Computational Textiles and the Democratization of Ubiquitous Computing
Leah Buechley, University of Colorado
Seminar on People, Computers, and Design
Stanford University April 25, 2008
Computational textile researchers weave, solder and sew electronics into cloth to build soft, flexible and wearable computers.
Computational textiles or "e-textiles" is a young discipline, and developments in the field have so far been relegated almost exclusively to research labs in industry and academia. This talk will present advancements that make the designing and building of e- textiles accessible to new audiences, describing developments in engineering, design and applications that are helping to democratize creative ubiquitous computing. It will:
- detail techniques that enable researchers (and others) to integrate electronics with cloth, including a method for creating printed circuit boards on fabric
- provide demonstrations of several novel e-textile designs, including a programmable beaded bracelet, and
- discuss educational applications of e-textiles.
The discussion of educational e-textiles will focus on the development of the commercially-available LilyPad Arduino, a construction kit that enables novices to build their own soft computers by sewing microcontroller, sensor, and actuator modules together with conductive thread. The construction kit was developed through an iterative design process that involved several user studies, and preliminary results indicate that the kit could provide a powerful means to engage diverse audiences in ubiquitous computing, and computer science and electrical engineering more generally.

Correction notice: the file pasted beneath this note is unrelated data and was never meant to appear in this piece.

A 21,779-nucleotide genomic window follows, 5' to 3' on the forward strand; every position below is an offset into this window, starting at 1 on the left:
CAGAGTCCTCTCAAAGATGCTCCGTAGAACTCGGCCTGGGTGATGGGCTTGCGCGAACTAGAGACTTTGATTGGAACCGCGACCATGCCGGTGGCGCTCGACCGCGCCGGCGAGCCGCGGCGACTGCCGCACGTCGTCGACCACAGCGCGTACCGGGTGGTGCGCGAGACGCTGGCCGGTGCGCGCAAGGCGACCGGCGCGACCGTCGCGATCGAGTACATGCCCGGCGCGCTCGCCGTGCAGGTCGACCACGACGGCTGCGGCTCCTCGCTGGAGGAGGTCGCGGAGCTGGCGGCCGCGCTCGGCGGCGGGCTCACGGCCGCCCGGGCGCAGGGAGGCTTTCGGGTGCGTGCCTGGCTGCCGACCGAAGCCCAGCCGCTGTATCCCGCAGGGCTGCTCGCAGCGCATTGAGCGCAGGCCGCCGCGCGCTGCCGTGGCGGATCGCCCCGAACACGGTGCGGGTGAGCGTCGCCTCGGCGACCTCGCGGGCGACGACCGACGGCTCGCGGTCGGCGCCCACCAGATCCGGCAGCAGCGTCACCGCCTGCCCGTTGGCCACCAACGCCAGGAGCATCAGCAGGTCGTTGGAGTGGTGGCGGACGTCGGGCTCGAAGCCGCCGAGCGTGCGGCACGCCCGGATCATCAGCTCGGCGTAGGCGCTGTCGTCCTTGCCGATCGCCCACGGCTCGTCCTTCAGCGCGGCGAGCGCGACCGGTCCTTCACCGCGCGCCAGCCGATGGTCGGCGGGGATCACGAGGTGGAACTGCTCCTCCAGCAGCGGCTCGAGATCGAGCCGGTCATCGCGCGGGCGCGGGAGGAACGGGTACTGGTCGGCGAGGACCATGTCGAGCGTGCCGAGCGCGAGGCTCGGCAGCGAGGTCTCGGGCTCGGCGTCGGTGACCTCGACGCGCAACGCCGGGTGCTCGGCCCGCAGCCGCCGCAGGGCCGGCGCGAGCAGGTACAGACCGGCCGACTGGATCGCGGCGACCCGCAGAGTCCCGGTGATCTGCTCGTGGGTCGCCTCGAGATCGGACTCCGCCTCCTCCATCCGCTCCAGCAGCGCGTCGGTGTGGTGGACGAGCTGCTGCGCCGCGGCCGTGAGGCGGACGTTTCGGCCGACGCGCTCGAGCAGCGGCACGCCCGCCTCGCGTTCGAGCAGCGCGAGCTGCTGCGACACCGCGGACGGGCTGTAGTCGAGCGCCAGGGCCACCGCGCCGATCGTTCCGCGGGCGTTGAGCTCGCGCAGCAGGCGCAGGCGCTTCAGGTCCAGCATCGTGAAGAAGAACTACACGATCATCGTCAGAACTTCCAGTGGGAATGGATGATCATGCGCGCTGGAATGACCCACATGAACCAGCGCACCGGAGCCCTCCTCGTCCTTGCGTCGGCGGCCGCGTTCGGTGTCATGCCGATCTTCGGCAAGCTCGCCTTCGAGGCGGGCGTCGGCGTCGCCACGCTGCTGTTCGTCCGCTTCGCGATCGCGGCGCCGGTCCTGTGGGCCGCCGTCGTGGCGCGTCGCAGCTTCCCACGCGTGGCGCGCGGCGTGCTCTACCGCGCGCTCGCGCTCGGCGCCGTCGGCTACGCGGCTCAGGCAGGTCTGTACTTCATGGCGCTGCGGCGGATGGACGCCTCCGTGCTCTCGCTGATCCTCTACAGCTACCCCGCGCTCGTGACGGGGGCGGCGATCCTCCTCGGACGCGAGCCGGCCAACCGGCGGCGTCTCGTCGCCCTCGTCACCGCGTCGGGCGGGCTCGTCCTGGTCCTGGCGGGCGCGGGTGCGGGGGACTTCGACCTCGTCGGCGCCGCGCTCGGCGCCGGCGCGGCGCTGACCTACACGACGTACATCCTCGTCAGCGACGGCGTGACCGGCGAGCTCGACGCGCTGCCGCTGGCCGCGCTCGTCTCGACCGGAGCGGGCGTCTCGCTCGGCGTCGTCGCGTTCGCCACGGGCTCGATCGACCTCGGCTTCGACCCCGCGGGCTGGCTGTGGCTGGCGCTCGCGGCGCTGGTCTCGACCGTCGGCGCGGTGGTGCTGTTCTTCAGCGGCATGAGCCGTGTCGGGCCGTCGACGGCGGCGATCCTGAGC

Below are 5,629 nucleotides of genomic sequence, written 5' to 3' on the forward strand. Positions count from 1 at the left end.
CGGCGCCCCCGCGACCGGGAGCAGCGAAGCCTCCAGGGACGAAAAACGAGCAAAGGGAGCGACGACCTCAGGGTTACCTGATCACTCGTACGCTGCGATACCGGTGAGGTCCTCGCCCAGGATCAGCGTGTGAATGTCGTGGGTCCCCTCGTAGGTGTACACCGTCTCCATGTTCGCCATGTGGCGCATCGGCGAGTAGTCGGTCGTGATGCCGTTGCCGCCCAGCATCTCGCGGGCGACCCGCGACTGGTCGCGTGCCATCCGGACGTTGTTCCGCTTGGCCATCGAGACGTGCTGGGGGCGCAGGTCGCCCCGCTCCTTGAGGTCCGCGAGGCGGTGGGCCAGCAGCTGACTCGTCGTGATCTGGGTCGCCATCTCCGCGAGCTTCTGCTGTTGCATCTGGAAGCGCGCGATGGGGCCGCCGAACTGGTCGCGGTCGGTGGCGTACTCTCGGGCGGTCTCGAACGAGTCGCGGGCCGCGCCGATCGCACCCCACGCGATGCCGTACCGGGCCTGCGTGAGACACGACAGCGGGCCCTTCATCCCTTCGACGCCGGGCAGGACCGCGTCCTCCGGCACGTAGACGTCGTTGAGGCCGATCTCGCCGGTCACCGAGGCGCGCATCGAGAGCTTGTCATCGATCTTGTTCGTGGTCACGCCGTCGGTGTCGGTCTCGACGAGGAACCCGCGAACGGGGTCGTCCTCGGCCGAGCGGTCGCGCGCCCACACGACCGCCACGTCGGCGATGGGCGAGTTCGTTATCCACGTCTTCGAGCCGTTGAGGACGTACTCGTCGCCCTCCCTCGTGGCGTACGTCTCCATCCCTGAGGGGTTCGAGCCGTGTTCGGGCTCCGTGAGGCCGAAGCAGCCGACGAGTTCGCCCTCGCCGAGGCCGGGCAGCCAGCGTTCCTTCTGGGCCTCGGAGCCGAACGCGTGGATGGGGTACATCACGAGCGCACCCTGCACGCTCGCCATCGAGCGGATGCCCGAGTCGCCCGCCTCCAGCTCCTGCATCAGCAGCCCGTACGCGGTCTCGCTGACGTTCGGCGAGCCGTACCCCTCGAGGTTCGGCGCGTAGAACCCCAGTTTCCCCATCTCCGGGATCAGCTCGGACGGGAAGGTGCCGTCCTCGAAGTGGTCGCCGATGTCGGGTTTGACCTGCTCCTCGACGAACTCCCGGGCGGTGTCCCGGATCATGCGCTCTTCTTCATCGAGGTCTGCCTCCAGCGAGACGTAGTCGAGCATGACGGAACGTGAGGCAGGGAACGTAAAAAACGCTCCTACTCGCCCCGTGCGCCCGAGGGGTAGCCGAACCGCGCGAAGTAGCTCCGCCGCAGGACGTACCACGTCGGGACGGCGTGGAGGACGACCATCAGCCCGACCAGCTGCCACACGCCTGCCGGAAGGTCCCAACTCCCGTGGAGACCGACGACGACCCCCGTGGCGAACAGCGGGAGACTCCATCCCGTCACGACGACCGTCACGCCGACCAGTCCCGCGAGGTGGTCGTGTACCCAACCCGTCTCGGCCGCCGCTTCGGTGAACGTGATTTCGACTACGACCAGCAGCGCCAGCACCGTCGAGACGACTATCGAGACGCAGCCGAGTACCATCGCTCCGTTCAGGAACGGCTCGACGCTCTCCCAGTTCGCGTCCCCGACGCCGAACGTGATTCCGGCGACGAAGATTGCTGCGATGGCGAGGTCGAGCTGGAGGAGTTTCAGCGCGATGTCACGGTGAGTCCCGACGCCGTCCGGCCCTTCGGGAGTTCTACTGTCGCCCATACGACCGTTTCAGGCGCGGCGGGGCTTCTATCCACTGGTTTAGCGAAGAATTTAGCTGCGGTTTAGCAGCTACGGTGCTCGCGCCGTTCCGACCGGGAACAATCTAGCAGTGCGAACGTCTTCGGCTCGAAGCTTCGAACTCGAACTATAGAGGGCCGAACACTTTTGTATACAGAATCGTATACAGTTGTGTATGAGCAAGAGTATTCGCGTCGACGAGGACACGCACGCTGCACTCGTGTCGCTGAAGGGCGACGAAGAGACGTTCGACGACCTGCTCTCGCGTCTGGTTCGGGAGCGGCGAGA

Leah Buechley received her PhD in Computer Science from the University of Colorado at Boulder in December 2007 and is currently a postdoctoral researcher there, where she works with the Craft Technology group. Her research explores the intersection of ubiquitous computing, human computer interaction and education. It investigates these topics primarily through computational textiles or e-textiles--soft, flexible, fabric-based computers. Her work was the recipient of the best paper award at the 2006 International Symposium on Wearable Computers and has been featured in Popular Science, the Boston Globe, CRAFT Magazine, the Journal of Architectural Design, the Denver Post, and the Taipei Times. She holds MS and PhD degrees in Computer Science from the University of Colorado at Boulder and a BA in Physics from Skidmore College.
View this talk on line at CS547 on Stanford OnLine or using this video link.
Titles and abstracts for previous years are available by year and by speaker.